As the Biden administration charges ahead with its regulatory blitz to shutter the existing U.S. coal fleet, the infrastructure required for renewable energy to reliably support American households and businesses simply doesn’t exist.
Again and again, experts warn that transmission is the key to building a renewable-heavy future. Analyses from researchers at national labs, the Department of Energy and even Princeton have all concluded a rapid uptick in the historic rate of transmission expansion is essential to manage an electricity system dependent on intermittent power. But that uptick is simply not materializing; in fact, it’s slowing.
According to the Federal Energy Regulatory Commission, high-voltage electric transmission line additions totaled just 552 miles in the first 11 months of 2022, less than half the previous year, and far below what’s needed to facilitate an accelerated move to wind and solar power. According to the National Renewable Energy Laboratory, the U.S. needs to add up to 10,000 miles a year of high voltage transmission to hit the Biden administration’s target of renewable-dominant grid by 2035.
Siting and building the interstate projects that are supposed to be the backbone of this effort is proving all but impossible with no quick fix within reach. According to one consultancy tasked with examining the transmission impasse, the politics of building these projects is so tricky – plagued by nimbyism, fights over who should pay and so many potential hurdles to project approval – that “virtually no major interregional transmission projects have been built in the U.S. over the last decades.”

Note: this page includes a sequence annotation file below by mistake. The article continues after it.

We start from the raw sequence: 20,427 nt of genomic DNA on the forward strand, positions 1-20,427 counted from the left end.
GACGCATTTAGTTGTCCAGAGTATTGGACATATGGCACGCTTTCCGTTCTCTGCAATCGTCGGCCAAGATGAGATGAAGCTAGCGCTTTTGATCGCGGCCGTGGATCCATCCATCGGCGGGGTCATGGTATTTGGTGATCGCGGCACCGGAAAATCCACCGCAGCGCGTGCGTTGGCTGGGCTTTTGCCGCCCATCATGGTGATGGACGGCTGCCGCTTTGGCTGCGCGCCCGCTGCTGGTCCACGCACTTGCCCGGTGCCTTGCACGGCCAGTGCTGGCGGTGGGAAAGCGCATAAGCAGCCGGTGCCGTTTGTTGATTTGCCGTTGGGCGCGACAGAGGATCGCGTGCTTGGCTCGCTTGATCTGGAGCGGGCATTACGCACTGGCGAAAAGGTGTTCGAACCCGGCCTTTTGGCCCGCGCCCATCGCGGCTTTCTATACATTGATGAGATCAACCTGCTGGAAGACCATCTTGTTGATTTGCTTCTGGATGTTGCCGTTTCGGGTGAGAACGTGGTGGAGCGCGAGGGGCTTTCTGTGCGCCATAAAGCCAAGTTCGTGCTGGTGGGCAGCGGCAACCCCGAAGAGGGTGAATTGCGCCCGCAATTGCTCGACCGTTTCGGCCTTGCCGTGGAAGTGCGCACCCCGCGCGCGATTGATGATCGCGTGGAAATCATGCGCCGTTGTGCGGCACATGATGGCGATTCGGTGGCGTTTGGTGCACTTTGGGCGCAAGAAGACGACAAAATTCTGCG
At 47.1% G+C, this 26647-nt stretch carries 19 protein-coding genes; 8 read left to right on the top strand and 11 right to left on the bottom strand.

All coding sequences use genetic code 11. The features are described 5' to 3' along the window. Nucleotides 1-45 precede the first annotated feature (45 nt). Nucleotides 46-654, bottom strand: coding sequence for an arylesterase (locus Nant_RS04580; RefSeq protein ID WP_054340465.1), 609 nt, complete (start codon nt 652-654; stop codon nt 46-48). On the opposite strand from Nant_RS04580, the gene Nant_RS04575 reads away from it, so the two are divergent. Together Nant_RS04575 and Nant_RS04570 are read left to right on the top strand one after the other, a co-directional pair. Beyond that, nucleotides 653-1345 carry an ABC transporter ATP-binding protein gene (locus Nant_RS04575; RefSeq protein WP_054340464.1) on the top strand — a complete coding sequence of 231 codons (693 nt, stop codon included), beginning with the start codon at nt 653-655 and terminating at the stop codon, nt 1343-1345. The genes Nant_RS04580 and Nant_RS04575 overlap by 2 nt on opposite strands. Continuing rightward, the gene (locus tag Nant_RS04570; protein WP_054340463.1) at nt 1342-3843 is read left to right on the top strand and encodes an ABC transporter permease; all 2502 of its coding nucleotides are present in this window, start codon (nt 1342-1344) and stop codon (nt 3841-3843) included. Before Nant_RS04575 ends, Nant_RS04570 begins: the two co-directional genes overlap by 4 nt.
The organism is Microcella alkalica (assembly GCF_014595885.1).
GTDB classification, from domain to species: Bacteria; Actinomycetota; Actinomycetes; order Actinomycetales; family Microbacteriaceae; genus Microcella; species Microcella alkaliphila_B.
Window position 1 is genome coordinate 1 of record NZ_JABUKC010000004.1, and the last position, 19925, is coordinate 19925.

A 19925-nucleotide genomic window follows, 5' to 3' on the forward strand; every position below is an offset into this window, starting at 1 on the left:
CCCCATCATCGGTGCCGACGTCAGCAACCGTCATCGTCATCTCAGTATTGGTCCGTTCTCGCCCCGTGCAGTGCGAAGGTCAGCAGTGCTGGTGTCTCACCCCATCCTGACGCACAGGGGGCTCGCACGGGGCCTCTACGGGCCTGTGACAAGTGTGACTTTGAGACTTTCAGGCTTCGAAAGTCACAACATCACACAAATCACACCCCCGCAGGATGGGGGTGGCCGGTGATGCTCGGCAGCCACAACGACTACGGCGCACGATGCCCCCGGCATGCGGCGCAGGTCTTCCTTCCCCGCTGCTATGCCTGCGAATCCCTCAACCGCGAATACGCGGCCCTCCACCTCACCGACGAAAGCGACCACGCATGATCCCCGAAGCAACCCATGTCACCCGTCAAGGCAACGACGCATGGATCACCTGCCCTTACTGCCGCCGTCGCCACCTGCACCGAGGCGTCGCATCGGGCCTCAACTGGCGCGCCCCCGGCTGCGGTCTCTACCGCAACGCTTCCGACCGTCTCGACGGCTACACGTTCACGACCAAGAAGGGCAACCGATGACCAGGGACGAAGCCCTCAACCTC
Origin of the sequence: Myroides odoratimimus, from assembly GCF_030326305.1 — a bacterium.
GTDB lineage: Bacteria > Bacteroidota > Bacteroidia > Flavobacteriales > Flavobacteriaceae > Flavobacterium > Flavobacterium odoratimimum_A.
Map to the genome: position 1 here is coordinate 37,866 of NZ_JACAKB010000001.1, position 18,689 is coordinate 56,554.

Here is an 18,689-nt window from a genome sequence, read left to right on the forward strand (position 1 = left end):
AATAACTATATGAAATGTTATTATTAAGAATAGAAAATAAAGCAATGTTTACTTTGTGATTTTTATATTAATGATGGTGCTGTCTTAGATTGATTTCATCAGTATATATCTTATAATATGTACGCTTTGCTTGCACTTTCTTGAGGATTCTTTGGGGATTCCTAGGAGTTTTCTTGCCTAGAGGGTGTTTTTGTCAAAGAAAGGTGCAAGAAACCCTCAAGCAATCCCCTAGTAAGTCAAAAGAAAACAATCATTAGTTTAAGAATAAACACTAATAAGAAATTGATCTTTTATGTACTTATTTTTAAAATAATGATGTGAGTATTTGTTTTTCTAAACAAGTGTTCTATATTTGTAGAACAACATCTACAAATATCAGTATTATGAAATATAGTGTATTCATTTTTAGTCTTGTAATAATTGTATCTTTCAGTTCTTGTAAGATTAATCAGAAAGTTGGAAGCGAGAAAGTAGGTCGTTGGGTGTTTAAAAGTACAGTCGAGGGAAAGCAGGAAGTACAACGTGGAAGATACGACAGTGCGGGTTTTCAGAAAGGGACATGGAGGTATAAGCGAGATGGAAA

Even in the places where voter support is strongest for a pivot to renewable power, such as New England, siting and building wind and solar projects – much less transmission lines – isn’t happening.
Money is no silver bullet either. According to the U.S. Energy Information Administration (EIA), transmission spending has increased steadily over the past 20 years but it’s not going to the long distance, interstate projects identified as so important to connecting wind and solar power located in remote areas to urban and industrial demand centers.
The PJM grid, the nation’s largest, is case in point. Spending on transmission in PJM has grown by 14% since 2014 but the vast majority is going towards maintaining existing lines. Spending on new transmission lines has decreased 67% in the same period.
Even natural gas pipelines simply aren’t getting built despite supply chokepoints saddling millions of Americans with scarcity pricing. In fact, according to EIA, in 2022, the least interstate natural gas pipeline capacity was added since data collection began back in 1995.
If transmission and pipeline stagnation is the nation’s reality, why aren’t we reevaluating the pace at which we’re closing what we have?
Between rapidly eroding grid reliability, ever greater concern that the energy transition isn’t moving in an orderly and responsible fashion, and inarguable data that enabling infrastructure simply isn’t keeping up, the case to use the existing coal fleet as a reliability backstop is clearer than ever. But the unfortunate reality is that grid and energy experts aren’t dictating the nation’s energy policy. No, at the steering wheel is the U.S. Environmental Protection Agency (EPA) — the very folks who remain determined to accelerate coal plant retirements regardless of the facts on the ground.
With EPA unwilling to recognize coal’s importance, the immense barriers to integrating wind and solar power and the towering hurdles to building high-voltage interstate transmission, the nation’s reliability crisis will get worse. We’re now all witnesses to a slow-motion train wreck EPA simply refuses to avoid.
- On March 29, 2023